2-Week Total-Body Band Workout Guide

Shana Verstegen
by Shana Verstegen
Share it:

Resistance bands are a tried-and-true form of training for all levels — from the beginning exerciser to elite athletes. Due to the nature of elastic resistance, bands are ideal for developing strength in all muscle groups, including the stabilizers that help support joints and proper movement patterns. Bands also train muscles differently than traditional dumbbells or machines — as the resistance is greater at the end of the range of motion, thus increasing the load at the end of every movement. When it comes to load, the level of resistance is easy to adjust based on the thickness of the band and the distance the user stands from where the band is anchored. Best of all, bands are low cost and portable; perfect for use at home, outside or at any training facility.

For all these reasons, this two-week workout guide is something you can do over and over again.


Resistance bands come in all shapes and sizes, allowing for thousands of exercise options. We’ve narrowed it down to 12 exercises targeting all areas of the body. For this workout, you will need a variety of long bands (with handles) and circular mini-bands.

On strength-focused days the goal is slow, controlled reps with an emphasis on high resistance while ensuring proper form. On endurance days, an AMRAP (as many rounds as possible) workout is performed. Complete 10 reps of each exercise and continue through, resting as needed, for the assigned amount of time. Continue to aim for quality movement patterns, and remember it’s OK to lower resistance when needed.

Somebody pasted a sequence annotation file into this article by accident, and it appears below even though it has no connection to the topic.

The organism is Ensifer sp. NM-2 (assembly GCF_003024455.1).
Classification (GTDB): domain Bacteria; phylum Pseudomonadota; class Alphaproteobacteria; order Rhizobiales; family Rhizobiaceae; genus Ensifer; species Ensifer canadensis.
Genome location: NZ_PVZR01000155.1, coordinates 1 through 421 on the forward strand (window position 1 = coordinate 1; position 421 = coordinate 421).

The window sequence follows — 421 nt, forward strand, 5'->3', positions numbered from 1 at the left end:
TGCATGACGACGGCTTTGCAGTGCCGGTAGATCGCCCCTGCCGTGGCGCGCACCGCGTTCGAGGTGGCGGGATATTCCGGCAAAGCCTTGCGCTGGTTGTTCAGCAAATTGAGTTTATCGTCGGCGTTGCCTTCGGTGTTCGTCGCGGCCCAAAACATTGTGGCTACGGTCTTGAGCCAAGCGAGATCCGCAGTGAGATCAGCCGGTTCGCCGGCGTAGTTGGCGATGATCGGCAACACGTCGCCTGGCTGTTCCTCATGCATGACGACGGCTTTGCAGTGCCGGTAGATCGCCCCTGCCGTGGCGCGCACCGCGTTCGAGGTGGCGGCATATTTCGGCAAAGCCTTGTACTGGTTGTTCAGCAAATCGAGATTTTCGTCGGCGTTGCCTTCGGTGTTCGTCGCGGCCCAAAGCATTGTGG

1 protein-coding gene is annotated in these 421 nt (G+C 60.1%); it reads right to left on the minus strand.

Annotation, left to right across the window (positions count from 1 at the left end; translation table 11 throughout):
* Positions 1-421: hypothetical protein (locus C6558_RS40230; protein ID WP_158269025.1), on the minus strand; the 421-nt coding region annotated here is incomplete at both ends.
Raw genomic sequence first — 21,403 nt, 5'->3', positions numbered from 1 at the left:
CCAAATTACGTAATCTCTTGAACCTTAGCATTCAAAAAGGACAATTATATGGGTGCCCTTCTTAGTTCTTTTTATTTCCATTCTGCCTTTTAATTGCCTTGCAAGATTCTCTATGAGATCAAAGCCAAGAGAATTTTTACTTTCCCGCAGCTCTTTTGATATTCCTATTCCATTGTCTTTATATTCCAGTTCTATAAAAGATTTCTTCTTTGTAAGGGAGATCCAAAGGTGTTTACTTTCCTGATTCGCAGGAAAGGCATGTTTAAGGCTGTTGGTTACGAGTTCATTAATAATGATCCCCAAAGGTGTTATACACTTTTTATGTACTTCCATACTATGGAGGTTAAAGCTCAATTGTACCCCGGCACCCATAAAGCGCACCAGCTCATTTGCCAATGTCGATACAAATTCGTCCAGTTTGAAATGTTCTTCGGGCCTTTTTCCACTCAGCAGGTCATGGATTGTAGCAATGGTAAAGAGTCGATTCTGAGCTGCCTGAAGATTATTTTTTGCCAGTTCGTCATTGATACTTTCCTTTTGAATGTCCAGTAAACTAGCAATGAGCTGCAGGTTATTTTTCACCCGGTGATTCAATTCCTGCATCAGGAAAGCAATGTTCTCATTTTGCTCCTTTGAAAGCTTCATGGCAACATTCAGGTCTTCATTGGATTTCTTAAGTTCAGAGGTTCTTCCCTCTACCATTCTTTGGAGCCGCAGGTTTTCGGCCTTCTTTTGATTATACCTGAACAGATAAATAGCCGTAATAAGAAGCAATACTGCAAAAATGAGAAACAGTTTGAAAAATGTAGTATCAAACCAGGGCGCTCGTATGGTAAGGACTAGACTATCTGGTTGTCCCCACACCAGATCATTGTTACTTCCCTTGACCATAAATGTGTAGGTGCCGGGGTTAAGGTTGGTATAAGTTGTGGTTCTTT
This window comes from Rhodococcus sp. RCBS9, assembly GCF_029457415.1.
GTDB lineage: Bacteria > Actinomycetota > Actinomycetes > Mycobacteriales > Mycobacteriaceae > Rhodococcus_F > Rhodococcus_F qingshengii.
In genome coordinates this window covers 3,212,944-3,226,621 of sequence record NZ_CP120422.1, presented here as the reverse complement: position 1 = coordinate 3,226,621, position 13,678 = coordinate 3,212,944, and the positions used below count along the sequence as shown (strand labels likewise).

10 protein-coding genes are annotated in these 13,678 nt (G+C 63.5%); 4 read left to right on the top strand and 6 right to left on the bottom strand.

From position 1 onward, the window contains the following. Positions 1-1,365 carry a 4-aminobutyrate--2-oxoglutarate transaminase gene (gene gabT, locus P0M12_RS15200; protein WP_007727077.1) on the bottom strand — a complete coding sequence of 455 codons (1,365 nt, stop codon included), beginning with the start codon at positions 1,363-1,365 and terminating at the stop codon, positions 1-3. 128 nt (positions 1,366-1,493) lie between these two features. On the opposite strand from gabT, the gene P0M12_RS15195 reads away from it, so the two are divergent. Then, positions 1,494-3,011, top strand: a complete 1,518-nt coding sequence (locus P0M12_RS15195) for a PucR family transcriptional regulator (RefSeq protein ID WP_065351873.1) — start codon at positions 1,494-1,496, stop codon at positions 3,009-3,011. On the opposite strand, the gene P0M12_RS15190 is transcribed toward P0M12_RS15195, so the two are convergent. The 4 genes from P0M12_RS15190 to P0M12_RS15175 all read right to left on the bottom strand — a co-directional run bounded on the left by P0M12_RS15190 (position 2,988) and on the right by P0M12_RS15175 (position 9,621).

The move: Begin by placing both feet on your long band and hold the handles near your ears. Keeping your core braced, press the handles overhead and return them to your ears. The width of your stance makes it harder or easier.


The move: Place the long band across your shoulder blades and brace the ends of the band with your hands. Begin at the top of your pushup position. Keeping your body in a straight line, lower your chest to about 4 inches off of the ground, and return to the starting position. Increase or decrease the intensity by allowing more or less slack in the band.


The move: Grab a long band with your hands about shoulder-width apart. Keeping your arms straight and engaging behind your shoulder blades, pull your hands apart until your arms are at 180 degrees. Avoid lifting your shoulders or arching your back. The width of your grip determines the intensity.


The move: Loop the long band over the top of one foot and wrap it around at least once. Stand up tall to set your posture, then hinge at your hips to achieve a bent-over position maintaining a neutral spine. Engage behind your shoulder blades, pull your hands to your ribcage and return to the start position. Avoid slack in the band at any time.



The move: Place a thicker mini-band just above your knees. Press your knees over your middle toes and maintain this position (the band will try to pull them in). Keep your chest elevated and sink your hips down and back as low as you can safely go. Keeping pressure on the band, squeeze your glutes and stand back up to the starting position.